https://neup.inl.gov/SiteAssets/Images/programsquares/infrastructuregrants.pnghttps://neup.inl.gov/SiteAssets/Program%20Outcomes%20Webpage%20for%2010%20year%20Report/Success%20Articles/University%20Infrastructure%20Upgrades-Bolstering%20Nuclear%20Energy%20for%20the%20Nation_Final.pdf
  
 Building the Nuclear Workforce of Tomorrow

​The Department of Energy, Office of Nuclear Energy (DOENE) established the Nuclear Energy University Program (NEUP) in 2009 to place its university support under one umbrella. NEUP funds nuclear energy research and equipment upgrades at U.S. colleges and universities and provides student educational support. In addition to NEUP, DOE-NE administers the Integrated University Program (IUP), which works to attract qualified nuclear science and engineering (NS&E) students to nuclear energy professions. The program provides undergraduate scholarships and graduate fellowships leading to a major or minor degree or certificate in the fields or disciplines of NS&E relevant to the DOE-NE mission.

https://neup.inl.gov/SiteAssets/Images/programsquares/workforce.pnghttps://neup.inl.gov/SiteAssets/Program%20Outcomes%20Webpage%20for%2010%20year%20Report/Success%20Articles/Nuclear%20Energy%20Workforce%20Fact%20Sheet_Final.pdf
  
 PULSTAR Reactor - a Research Reactor for the 21st Century

NC State has been awarded 10 NEUP grants for research reactor and infrastructure improvements totaling over $4 million. These grants have allowed the NRP to add state-of-the-art equipment, including two facilities that are the only ones of their kinds in the United States – an intense positron beam and an ultra-cold neutron source. These grants have also funded upgraded power of the PULSTAR reactor, the establishment of a hot cell capability, new reactor control console instrumentation and monitoring equipment, and other improvements that allow for greater research capabilities.

https://neup.inl.gov/SiteAssets/Images/programsquares/PULSTAR%20714x421.pnghttps://neup.inl.gov/SiteAssets/Program%20Outcomes%20Webpage%20for%2010%20year%20Report/Success%20Articles/North_Carolina_State_Success_Article_Final.pdf
  
 CINR Research and Development Components

​The Consolidated Innovative Nuclear Research (CINR) Funding Opportunity Announcement (FOA) consists of three research and development (R&D) components. The Nuclear Energy University Program (NEUP) awards competitively funded research and development opportunities in two main areas—fuel cycles and reactor concepts. The Nuclear Energy Enabling Technologies (NEET) Crosscutting Technology Development (CTD) program funds research that complements NEUP R&D. Programs partner with the Nuclear Science User Facilities (NSUF) program to provide R&D funds with access to one-of-a-kind facilities to enable research not typically available to university and industry researchers.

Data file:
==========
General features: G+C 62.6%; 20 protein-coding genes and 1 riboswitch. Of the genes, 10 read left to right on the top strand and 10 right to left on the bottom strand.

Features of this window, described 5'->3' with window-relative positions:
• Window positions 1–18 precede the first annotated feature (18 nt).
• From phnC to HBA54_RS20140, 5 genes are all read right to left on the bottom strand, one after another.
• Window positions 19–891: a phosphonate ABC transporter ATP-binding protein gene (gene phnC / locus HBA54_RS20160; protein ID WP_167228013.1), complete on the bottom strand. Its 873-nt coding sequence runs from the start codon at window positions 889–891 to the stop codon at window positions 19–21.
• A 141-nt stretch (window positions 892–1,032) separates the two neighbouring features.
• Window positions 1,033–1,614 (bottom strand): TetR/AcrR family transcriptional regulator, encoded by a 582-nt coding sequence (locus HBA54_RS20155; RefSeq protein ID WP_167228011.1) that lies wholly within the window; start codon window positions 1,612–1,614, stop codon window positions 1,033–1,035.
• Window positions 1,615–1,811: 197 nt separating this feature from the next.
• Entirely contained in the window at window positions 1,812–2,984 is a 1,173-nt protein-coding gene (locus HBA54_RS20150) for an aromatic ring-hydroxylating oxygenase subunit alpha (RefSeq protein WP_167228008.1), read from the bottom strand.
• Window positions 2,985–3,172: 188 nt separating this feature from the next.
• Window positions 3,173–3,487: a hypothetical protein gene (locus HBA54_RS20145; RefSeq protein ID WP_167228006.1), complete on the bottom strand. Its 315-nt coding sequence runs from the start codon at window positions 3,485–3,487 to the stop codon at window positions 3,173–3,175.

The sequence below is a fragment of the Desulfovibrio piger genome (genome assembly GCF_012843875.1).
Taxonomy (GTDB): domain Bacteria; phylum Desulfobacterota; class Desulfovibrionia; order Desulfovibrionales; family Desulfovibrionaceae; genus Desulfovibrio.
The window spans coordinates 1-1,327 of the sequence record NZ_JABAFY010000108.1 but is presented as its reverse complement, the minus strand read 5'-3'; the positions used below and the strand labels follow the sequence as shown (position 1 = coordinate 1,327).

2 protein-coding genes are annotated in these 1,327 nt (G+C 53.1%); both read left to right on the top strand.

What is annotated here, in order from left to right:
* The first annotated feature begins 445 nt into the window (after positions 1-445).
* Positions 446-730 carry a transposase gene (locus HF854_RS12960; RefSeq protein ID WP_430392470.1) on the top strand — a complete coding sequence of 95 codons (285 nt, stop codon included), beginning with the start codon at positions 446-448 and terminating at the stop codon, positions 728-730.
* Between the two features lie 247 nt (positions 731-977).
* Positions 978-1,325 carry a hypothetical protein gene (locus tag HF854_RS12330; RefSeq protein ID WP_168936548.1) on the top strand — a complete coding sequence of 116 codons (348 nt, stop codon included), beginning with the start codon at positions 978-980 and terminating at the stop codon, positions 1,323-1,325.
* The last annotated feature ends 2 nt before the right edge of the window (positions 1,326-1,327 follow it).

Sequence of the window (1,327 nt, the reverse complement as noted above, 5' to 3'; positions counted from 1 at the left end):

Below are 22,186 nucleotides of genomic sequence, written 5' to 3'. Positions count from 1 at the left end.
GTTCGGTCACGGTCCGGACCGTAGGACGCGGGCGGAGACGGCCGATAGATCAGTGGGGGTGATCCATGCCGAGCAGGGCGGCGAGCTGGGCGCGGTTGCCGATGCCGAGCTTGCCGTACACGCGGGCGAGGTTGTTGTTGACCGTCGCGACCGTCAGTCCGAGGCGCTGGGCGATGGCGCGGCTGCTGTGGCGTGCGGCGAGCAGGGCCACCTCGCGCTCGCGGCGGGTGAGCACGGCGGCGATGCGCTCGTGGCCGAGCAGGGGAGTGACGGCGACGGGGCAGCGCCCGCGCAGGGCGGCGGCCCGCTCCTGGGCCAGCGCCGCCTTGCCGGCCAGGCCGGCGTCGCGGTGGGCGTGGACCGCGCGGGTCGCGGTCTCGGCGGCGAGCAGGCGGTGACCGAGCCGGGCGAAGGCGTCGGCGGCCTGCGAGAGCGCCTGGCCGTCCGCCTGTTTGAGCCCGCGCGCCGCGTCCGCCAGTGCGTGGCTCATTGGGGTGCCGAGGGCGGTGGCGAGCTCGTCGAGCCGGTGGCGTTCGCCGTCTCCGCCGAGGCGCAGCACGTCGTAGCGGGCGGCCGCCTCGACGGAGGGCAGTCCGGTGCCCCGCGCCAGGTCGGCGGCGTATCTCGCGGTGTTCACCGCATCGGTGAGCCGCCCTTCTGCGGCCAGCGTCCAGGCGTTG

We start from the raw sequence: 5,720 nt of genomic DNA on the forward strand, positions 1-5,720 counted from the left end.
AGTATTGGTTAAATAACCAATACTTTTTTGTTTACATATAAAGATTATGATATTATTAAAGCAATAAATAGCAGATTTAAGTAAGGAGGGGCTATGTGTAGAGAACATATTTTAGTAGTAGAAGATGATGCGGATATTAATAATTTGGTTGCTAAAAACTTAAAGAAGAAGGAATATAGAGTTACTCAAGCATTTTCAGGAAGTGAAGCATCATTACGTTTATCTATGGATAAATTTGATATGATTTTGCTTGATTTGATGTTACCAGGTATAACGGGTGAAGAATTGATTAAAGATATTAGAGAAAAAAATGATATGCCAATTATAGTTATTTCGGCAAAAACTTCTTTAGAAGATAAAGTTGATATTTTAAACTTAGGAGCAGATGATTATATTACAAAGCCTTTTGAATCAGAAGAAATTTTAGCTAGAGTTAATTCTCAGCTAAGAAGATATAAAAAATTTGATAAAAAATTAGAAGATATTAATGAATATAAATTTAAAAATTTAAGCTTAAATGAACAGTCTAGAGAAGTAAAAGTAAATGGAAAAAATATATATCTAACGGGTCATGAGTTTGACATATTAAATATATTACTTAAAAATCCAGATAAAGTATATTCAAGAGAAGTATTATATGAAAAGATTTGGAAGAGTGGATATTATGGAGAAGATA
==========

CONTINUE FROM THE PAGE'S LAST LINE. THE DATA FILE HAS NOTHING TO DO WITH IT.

https://neup.inl.gov/SiteAssets/Images/programsquares/X-ray_Diffractor_Advanced%20Materials%20Lab_CAES_INLflickr%20714x421.jpghttps://neup.inl.gov/SiteAssets/Program%20Outcomes%20Webpage%20for%2010%20year%20Report/Success%20Articles/R-D%20Factsheet_Final.pdf
  
 Colby Jensen: IUP Fellow Pays It Forward

​Dr. Colby Jensen grew up on a farm outside the small town of Preston, Idaho, physically close to Idaho National Laboratory (INL) and yet a world apart in many ways. He had no ambition to one day work as a researcher at the lab; in fact, he had little knowledge of the lab despite living just a few hours away. But after going away for college and eventually earning his Ph.D., Jensen realized that INL was exactly where he wanted to work.

https://neup.inl.gov/SiteAssets/Images/programsquares/Colby%20Jensen_2010%20Fellow714x421.jpghttps://neup.inl.gov/SiteAssets/Program%20Outcomes%20Webpage%20for%2010%20year%20Report/Success%20Articles/Colby%20Jensen%20Success%20Story_Final.pdf
  
 Kairos Power: DOE-NE Integrated Research Project to Nuclear Startup

​The Fouride High Temperature Salt-Cooled Reactor or FHR, was designed through NEUP's first Integrated Research Project (IRP). DOE-NE has supported university development of this reactor design with dozens of projects since 2011. Kairos Power spun off of these projects in 2016 to be the first nuclear start-up to demonstrate the reactor design.

https://neup.inl.gov/SiteAssets/Images/programsquares/kairos.jpghttps://neup.inl.gov/SiteAssets/Program%20Outcomes%20Webpage%20for%2010%20year%20Report/Success%20Articles/Kairos%20Power%20Success%20Story_Final.pdf

Interactive Awards Map